My aunt raised her hands in despair, the colour draining from her rosy cheeks.
“What will I tell your mother?” she wailed, clawing at her hair.
“Mum already knows.”
“But what…” gasped my aunt, “will you eat?”
“Well, I love your spanakopita.”
“Aaaaiiiieeee…! Your father will never forgive me.”
“Dad also knows I’m vegetarian. They’ve both known for years.”
The prolonged wailing alerted the other family members.
“It’s the evil eye,” observed the wizened grandmother. She spat three times to cast out the devil.
“Bring me a crucifix,” she demanded, “and some oil in a tea cup.”
“She…” my aunt turned her ashen face towards me. “She… doesn’t … eat… meat!”
Would you like fries with your grass?
The Greek word for vegetarian translates to “grass eater” – which is probably what triggered my aunt’s hysterical reaction.
To be fair, I didn’t give her any warning on my last visit to Greece in 2004.
During two previous visits, I was still a dedicated meat eater. But the excessive eating, drinking, non-existent exercise and expanded waistline led me to a much-needed detox on my return to Sydney in 1996.
I felt so good being meat-free for a few months that I didn’t return to my carnivorous ways.
“We’re having a barbecue tomorrow,” mum would say.
“What are you cooking?”
“But I don’t eat meat.”
“I know, but it’s a barbecue,” she insisted.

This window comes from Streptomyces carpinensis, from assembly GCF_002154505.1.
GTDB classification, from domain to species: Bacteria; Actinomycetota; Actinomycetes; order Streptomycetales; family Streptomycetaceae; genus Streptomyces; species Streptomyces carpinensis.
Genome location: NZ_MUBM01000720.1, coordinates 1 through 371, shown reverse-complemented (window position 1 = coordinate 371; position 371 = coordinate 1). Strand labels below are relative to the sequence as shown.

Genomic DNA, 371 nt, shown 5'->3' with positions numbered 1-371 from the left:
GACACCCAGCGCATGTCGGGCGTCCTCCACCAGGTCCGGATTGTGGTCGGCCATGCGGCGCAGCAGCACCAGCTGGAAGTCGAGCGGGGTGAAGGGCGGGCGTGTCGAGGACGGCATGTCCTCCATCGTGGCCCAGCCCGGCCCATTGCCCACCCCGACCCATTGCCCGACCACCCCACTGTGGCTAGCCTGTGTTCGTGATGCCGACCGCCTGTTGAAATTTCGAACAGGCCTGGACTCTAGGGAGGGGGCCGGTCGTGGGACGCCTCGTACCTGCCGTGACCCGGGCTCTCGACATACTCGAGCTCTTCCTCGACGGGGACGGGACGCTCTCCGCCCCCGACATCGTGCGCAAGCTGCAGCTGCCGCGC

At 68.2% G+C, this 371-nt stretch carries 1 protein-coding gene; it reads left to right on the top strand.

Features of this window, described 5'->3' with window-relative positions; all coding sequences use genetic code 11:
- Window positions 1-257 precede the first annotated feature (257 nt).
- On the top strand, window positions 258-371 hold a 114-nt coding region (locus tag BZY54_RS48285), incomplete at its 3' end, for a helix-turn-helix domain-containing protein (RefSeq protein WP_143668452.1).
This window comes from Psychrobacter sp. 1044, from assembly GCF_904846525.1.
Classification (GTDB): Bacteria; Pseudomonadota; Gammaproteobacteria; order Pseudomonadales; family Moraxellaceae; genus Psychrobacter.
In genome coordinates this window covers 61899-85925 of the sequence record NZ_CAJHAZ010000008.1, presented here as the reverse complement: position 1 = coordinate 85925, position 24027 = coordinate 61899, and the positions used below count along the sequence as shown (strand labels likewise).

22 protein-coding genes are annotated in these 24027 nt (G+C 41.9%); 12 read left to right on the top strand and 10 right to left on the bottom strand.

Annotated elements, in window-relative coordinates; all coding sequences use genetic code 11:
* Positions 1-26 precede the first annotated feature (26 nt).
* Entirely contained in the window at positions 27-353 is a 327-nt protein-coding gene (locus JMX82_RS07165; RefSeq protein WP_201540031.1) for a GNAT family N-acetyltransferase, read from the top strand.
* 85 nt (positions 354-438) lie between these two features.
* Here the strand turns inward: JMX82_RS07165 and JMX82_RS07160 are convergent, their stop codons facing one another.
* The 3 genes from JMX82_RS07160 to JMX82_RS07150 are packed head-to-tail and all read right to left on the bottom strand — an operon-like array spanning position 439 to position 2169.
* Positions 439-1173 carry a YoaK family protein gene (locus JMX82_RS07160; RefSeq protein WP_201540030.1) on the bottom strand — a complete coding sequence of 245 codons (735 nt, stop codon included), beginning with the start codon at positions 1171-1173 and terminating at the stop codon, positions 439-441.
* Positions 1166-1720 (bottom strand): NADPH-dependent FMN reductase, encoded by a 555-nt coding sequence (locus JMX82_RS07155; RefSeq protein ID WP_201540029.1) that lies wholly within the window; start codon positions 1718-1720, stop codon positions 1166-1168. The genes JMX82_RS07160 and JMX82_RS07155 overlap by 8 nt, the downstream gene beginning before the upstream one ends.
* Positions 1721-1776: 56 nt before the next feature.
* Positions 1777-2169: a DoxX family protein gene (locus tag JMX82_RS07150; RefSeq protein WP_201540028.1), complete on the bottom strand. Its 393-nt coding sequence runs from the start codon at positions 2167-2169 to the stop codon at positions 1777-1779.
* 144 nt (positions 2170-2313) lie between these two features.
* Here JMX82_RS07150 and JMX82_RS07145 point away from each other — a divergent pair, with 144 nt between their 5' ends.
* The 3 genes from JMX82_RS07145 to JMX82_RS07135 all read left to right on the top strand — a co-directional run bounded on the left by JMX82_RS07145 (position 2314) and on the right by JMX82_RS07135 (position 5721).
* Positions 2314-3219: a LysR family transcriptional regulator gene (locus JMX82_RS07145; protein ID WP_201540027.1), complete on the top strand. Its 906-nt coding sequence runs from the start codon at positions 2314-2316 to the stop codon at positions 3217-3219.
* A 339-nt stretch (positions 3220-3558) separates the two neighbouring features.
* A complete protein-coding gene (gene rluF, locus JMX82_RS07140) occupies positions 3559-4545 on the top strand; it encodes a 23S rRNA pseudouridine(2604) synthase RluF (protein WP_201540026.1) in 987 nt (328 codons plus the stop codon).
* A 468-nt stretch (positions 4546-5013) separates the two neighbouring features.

It took her three years to embrace the concept of vegetarianism.
I must confess that I eat fish, much to the disgust of purist vegetarians. I don’t make any excuses for this - it’s just one of those things my body craves; like chocolate. Or bourbon.
However, it was enough to throw all my aunts into a mild panic, despite the plethora of vegetarian dishes sprinkled in the Greek cuisine:
Unfortunately, these combined vegetarian delights don’t add up to the one solid dish: meat. It’s what you feed your guests; especially relatives from Australia.
A shining to the local brew
Despite the grass-eating fiasco, I maintained favourite niece status with my Greek uncles as I often joined them for a glass of the local moonshine, tsipuro.
Containing up to 45% alcohol, this clear, strong spirit is the perfect accompaniment to a meze selection of fetta, olives, bread and seafood.
It's my drink of choice over ouzo.
Come over for lunch
“We’re having a barbecue tomorrow,” mum still says, by way of invitation. “And we’ve got fish.”
New Zealand 2008
New Zealand 2006
United Kingdom 2004
Athens Olympics 2004
Beijing to Athens 1994
I acknowledge the traditional Custodians of the land on which I work and live, the Gubbi Gubbi / Kabi Kabi and Joondoburri people, and recognise their continuing connection to land, the waters and sky. I pay my respect to them and their cultures; and to Elders past, present and emerging.
© 2023 HARI KOTROTSIOS